The Kindness of Strangers

I have always depended on the kindness of strangers.

–Tennessee Williams, A Streetcar Named Desire

In a strange convergence of life, this quote is especially meaningful to me today. This week I found it applied to my life in many ways. And, in a weirder coincidence, James Gandolfini passed away yesterday. He was young, only 51, and he got his big break in a Broadway version of the play from which the above quote comes. Even though his character wouldn’t have said the line, unless he played a gender-bending Blanche Dubois, it still seems fitting to have this post the day after his death.*
I’ve been feeling a little down-on-my-luck lately, not for the first time, likely not for the last time (so it’s just something I need to work through), but it bears noting that I’m going through a stressful time. In addition to career uncertainty and the possibility of moving, my car started shuddering when I was leaving my parents’ house on Monday. It could have been much worse: as it was, they were able to loan me one of their cars and I didn’t have to miss extra work (I had taken Monday off so I could spend more time with family), plus I was right near an auto care store when it happened, so I didn’t have to drive far with a shuddering engine. One costly repair later, I’m hoping the car will be fixed and fully operational** sometime today. Life is funny, though, because the night I found out about my car issues I got an email reminding me that my student loans*** are now due.

Although my parents lent me a car to use, it’s a manual and I’m a little rusty, so I didn’t feel super comfortable driving across the Cities in rush hour to get to my class. I put out a message to my classmates asking for a ride, hoping someone would help me out. Even though we haven’t known each other that long, these people, who were strangers to me three months ago (or even one month, in some cases) have become really important to me. And, I to them, as it turns out, because two people offered me rides, and I know the rest would have offered if they could have. Or, they would have at least missed me if I couldn’t make it. Riding with Alli to class, I was reminded of how much I like meeting new people. We have a fair amount in common, she and I, and I enjoyed getting to know her better. She was my first improv friend (we met the night of our audition, another night I depended on the kindness of strangers) and this was the first time I got to talk to her one-on-one for a length of time.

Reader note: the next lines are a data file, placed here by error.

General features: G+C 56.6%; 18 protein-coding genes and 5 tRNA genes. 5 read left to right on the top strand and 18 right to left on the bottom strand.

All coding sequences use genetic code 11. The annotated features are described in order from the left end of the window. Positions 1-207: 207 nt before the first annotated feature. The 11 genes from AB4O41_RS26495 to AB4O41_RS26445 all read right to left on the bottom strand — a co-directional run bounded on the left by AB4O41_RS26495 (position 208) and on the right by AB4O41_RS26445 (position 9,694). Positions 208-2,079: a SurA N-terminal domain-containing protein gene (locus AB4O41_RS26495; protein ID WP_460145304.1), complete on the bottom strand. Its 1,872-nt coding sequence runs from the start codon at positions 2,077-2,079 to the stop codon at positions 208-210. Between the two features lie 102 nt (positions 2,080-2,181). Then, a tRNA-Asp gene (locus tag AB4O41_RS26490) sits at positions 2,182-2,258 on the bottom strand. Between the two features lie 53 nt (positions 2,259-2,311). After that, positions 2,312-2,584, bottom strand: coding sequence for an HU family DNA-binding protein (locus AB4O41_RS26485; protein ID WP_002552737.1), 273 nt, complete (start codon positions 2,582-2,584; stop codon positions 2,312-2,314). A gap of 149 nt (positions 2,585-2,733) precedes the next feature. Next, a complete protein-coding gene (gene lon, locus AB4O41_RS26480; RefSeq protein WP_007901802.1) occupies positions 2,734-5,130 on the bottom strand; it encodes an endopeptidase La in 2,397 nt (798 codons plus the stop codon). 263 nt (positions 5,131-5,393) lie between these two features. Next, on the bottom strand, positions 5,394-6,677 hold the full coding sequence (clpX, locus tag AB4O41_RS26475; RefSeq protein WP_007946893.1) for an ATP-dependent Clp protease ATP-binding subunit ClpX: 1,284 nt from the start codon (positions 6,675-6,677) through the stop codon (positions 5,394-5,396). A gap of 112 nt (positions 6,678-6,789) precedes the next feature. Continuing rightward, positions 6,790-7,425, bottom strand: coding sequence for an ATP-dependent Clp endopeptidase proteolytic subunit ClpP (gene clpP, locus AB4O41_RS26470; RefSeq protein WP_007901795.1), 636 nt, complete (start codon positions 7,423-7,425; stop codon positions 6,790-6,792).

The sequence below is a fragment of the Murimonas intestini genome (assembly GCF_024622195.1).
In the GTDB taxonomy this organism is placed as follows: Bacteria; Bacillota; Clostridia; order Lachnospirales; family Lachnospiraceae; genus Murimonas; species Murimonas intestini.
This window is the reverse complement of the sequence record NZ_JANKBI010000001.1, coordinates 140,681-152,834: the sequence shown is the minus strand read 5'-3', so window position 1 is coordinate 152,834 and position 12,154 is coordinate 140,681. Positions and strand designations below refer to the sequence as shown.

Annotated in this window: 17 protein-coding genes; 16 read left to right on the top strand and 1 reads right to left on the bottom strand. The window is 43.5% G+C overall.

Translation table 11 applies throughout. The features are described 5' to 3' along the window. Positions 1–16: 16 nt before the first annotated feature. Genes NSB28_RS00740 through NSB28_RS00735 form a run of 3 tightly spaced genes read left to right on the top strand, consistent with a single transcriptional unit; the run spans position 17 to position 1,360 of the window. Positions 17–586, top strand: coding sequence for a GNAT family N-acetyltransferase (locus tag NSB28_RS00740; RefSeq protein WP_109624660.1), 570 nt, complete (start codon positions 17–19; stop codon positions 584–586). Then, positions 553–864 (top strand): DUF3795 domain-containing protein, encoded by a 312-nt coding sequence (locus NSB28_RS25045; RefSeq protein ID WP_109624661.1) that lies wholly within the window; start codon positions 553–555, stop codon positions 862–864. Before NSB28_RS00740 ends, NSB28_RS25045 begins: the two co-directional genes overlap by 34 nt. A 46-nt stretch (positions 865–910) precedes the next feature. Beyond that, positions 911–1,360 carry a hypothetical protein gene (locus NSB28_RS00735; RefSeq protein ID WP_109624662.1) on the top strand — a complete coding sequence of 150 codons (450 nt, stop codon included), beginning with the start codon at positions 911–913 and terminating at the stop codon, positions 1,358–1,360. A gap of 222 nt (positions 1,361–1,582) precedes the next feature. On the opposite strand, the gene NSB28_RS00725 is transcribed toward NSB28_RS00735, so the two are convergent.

Last night, I depended on the kindness of strangers again. As I mentioned, my parents let me borrow a car. I haven’t consistently driven a stick shift in a while, so I’m not used to the nuances. Because I drove in on Monday and there is no parking on my side of the street Tuesdays from 2AM-7AM (and it’s not my car) I didn’t park in my usual spots of in front of the building or in the back lot. Instead, I parked on a side street. On a hill. With a manual transmission. Normally, this wouldn’t be a problem, since people don’t typically park there, but it’s across from a church, so Sunday mornings (and Wednesday nights) there is more traffic. And, on this Wednesday, someone parked behind me. It would have been enough space if I were in an automatic. Or, not in a manual car parked on a hill. Or, I hadn’t put the car in reverse to avoid hitting the car in front of me when I was pulling out.

If you can picture me sliding further and further back (in the same exact spot where I needed to be towed before my improv audition****), then you know what the crowd of people sitting on the church steps witnessed. Seriously, there were at least four people. And a baby. I don’t think the baby was judging, but I could see the rest of them watching me. Nothing like having an audience to your mistakes. When it became apparent that I wouldn’t be able to get out of the spot, I got out of the car. The spokeswoman for my audience came over.